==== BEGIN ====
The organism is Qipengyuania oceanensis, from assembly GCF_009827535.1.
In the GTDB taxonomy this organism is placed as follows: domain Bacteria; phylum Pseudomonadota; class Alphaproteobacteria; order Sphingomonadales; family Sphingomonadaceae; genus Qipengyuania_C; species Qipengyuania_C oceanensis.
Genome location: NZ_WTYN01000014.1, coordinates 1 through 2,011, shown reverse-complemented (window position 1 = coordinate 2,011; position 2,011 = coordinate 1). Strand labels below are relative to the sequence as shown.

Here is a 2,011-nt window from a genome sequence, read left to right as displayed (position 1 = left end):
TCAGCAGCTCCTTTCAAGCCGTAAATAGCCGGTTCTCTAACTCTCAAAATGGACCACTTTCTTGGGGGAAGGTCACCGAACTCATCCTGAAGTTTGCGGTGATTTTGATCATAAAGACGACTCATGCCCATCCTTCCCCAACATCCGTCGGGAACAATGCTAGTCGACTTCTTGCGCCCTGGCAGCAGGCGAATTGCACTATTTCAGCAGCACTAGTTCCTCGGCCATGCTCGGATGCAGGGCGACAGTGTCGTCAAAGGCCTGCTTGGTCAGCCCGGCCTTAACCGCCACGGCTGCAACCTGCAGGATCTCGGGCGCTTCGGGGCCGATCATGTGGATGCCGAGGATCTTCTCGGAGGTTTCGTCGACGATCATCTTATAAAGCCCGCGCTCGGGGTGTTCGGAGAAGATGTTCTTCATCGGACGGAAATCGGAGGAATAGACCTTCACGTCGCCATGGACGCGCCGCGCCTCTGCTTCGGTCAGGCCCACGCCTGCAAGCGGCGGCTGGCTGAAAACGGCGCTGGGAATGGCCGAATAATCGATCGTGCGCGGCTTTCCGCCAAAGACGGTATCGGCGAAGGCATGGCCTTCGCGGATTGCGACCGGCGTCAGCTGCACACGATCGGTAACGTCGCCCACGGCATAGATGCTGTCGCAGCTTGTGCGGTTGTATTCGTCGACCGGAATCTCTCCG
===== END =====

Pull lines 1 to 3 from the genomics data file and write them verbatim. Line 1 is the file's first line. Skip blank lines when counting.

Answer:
The organism is Qipengyuania oceanensis, from assembly GCF_009827535.1.
In the GTDB taxonomy this organism is placed as follows: domain Bacteria; phylum Pseudomonadota; class Alphaproteobacteria; order Sphingomonadales; family Sphingomonadaceae; genus Qipengyuania_C; species Qipengyuania_C oceanensis.
Genome location: NZ_WTYN01000014.1, coordinates 1 through 2,011, shown reverse-complemented (window position 1 = coordinate 2,011; position 2,011 = coordinate 1). Strand labels below are relative to the sequence as shown.